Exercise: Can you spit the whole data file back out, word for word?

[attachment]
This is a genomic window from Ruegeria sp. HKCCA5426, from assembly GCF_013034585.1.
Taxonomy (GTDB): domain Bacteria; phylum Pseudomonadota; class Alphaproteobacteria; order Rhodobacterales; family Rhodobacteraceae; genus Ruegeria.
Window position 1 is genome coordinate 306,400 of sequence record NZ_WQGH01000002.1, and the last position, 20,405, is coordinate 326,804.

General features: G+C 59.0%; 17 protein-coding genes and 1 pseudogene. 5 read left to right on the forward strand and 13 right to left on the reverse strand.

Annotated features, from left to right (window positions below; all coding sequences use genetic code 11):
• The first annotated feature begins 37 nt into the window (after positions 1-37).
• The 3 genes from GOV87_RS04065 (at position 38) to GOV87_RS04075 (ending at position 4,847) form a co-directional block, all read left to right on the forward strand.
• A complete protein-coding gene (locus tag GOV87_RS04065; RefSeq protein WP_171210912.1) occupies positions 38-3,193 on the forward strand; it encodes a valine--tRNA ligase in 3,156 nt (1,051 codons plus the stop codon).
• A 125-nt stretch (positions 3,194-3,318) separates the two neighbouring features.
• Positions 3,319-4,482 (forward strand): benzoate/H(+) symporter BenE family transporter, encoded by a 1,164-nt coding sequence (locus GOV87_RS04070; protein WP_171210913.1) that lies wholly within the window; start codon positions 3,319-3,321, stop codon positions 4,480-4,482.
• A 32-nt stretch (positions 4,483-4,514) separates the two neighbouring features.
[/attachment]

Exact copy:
This is a genomic window from Ruegeria sp. HKCCA5426, from assembly GCF_013034585.1.
Taxonomy (GTDB): domain Bacteria; phylum Pseudomonadota; class Alphaproteobacteria; order Rhodobacterales; family Rhodobacteraceae; genus Ruegeria.
Window position 1 is genome coordinate 306,400 of sequence record NZ_WQGH01000002.1, and the last position, 20,405, is coordinate 326,804.

General features: G+C 59.0%; 17 protein-coding genes and 1 pseudogene. 5 read left to right on the forward strand and 13 right to left on the reverse strand.

Annotated features, from left to right (window positions below; all coding sequences use genetic code 11):
• The first annotated feature begins 37 nt into the window (after positions 1-37).
• The 3 genes from GOV87_RS04065 (at position 38) to GOV87_RS04075 (ending at position 4,847) form a co-directional block, all read left to right on the forward strand.
• A complete protein-coding gene (locus tag GOV87_RS04065; RefSeq protein WP_171210912.1) occupies positions 38-3,193 on the forward strand; it encodes a valine--tRNA ligase in 3,156 nt (1,051 codons plus the stop codon).
• A 125-nt stretch (positions 3,194-3,318) separates the two neighbouring features.
• Positions 3,319-4,482 (forward strand): benzoate/H(+) symporter BenE family transporter, encoded by a 1,164-nt coding sequence (locus GOV87_RS04070; protein WP_171210913.1) that lies wholly within the window; start codon positions 3,319-3,321, stop codon positions 4,480-4,482.
• A 32-nt stretch (positions 4,483-4,514) separates the two neighbouring features.